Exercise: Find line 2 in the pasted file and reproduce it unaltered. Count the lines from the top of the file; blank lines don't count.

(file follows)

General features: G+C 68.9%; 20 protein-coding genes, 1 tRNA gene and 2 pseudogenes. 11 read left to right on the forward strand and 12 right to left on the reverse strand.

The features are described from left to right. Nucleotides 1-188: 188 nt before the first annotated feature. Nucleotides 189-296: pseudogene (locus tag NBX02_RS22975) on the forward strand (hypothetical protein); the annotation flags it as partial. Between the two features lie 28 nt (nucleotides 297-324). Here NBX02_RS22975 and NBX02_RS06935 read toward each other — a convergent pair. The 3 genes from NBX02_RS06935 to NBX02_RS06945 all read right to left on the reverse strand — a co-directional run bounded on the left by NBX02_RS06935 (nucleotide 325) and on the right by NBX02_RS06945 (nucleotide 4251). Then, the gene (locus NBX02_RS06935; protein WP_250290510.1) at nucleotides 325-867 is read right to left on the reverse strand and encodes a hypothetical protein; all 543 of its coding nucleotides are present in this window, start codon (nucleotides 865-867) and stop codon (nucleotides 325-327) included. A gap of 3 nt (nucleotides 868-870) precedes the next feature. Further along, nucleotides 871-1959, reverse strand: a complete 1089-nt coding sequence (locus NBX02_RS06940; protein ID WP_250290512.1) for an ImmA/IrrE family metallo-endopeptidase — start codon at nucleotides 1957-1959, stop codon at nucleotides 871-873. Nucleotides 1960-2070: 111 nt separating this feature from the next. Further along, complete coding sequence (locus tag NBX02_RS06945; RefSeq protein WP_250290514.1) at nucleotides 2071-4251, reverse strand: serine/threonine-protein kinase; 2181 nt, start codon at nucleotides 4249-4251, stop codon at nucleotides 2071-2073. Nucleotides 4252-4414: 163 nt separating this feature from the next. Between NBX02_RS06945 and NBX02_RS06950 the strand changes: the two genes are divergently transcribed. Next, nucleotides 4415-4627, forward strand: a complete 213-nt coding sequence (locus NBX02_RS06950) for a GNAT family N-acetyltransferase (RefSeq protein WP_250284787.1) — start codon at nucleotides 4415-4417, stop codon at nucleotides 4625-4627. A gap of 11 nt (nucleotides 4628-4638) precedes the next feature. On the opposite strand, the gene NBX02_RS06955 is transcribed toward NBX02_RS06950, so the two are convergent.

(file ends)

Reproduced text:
The features are described from left to right. Nucleotides 1-188: 188 nt before the first annotated feature. Nucleotides 189-296: pseudogene (locus tag NBX02_RS22975) on the forward strand (hypothetical protein); the annotation flags it as partial. Between the two features lie 28 nt (nucleotides 297-324). Here NBX02_RS22975 and NBX02_RS06935 read toward each other — a convergent pair. The 3 genes from NBX02_RS06935 to NBX02_RS06945 all read right to left on the reverse strand — a co-directional run bounded on the left by NBX02_RS06935 (nucleotide 325) and on the right by NBX02_RS06945 (nucleotide 4251). Then, the gene (locus NBX02_RS06935; protein WP_250290510.1) at nucleotides 325-867 is read right to left on the reverse strand and encodes a hypothetical protein; all 543 of its coding nucleotides are present in this window, start codon (nucleotides 865-867) and stop codon (nucleotides 325-327) included. A gap of 3 nt (nucleotides 868-870) precedes the next feature. Further along, nucleotides 871-1959, reverse strand: a complete 1089-nt coding sequence (locus NBX02_RS06940; protein ID WP_250290512.1) for an ImmA/IrrE family metallo-endopeptidase — start codon at nucleotides 1957-1959, stop codon at nucleotides 871-873. Nucleotides 1960-2070: 111 nt separating this feature from the next. Further along, complete coding sequence (locus tag NBX02_RS06945; RefSeq protein WP_250290514.1) at nucleotides 2071-4251, reverse strand: serine/threonine-protein kinase; 2181 nt, start codon at nucleotides 4249-4251, stop codon at nucleotides 2071-2073. Nucleotides 4252-4414: 163 nt separating this feature from the next. Between NBX02_RS06945 and NBX02_RS06950 the strand changes: the two genes are divergently transcribed. Next, nucleotides 4415-4627, forward strand: a complete 213-nt coding sequence (locus NBX02_RS06950) for a GNAT family N-acetyltransferase (RefSeq protein WP_250284787.1) — start codon at nucleotides 4415-4417, stop codon at nucleotides 4625-4627. A gap of 11 nt (nucleotides 4628-4638) precedes the next feature. On the opposite strand, the gene NBX02_RS06955 is transcribed toward NBX02_RS06950, so the two are convergent.